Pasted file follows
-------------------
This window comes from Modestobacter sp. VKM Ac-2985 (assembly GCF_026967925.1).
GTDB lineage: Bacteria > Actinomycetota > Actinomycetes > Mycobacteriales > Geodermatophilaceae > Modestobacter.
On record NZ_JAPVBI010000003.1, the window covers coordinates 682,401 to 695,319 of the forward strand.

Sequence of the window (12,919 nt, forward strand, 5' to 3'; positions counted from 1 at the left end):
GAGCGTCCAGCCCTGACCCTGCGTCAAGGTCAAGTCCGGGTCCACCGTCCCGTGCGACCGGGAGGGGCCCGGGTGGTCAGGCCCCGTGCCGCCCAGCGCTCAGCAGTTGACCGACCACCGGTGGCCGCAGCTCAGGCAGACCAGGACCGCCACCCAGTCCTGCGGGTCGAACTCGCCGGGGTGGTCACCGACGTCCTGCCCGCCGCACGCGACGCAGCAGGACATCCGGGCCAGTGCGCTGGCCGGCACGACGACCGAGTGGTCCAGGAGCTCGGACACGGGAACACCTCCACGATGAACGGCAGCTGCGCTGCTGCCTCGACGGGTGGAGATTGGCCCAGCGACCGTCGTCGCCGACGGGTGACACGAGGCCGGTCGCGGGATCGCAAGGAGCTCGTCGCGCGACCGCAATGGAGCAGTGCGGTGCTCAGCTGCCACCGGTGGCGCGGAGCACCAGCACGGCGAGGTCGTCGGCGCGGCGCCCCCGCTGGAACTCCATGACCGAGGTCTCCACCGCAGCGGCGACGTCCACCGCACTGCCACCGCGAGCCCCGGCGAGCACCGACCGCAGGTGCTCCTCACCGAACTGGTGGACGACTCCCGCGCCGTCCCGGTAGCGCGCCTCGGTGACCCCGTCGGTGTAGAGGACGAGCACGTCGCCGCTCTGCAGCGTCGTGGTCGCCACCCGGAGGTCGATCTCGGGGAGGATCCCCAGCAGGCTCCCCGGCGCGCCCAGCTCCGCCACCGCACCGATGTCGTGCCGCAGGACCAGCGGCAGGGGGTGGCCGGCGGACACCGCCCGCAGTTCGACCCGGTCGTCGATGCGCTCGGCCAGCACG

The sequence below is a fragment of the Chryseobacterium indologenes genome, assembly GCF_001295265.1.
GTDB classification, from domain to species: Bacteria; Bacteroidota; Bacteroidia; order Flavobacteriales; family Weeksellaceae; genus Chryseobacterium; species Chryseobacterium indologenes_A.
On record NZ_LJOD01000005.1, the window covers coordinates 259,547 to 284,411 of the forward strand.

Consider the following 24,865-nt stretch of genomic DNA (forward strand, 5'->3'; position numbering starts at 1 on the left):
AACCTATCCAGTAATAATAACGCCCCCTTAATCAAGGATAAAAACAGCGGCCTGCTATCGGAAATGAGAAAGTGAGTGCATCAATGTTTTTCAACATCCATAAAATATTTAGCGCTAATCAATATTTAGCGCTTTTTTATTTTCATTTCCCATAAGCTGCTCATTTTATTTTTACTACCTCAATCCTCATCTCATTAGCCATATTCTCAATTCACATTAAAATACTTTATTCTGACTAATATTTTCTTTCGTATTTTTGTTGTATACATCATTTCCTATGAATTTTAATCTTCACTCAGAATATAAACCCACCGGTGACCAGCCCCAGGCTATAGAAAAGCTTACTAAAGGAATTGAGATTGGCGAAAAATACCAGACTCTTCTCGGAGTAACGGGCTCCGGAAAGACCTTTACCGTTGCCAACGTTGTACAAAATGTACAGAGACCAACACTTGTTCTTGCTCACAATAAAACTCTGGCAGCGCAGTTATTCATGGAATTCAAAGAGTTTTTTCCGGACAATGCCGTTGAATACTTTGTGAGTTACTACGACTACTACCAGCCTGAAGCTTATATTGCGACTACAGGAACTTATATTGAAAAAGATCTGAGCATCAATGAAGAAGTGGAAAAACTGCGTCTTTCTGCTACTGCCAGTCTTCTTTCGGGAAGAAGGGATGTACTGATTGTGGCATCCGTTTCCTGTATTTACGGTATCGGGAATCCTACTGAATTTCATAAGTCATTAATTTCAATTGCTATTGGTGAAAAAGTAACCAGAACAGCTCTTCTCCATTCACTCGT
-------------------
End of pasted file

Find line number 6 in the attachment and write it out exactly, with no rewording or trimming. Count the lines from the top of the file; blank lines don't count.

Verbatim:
The sequence below is a fragment of the Chryseobacterium indologenes genome, assembly GCF_001295265.1.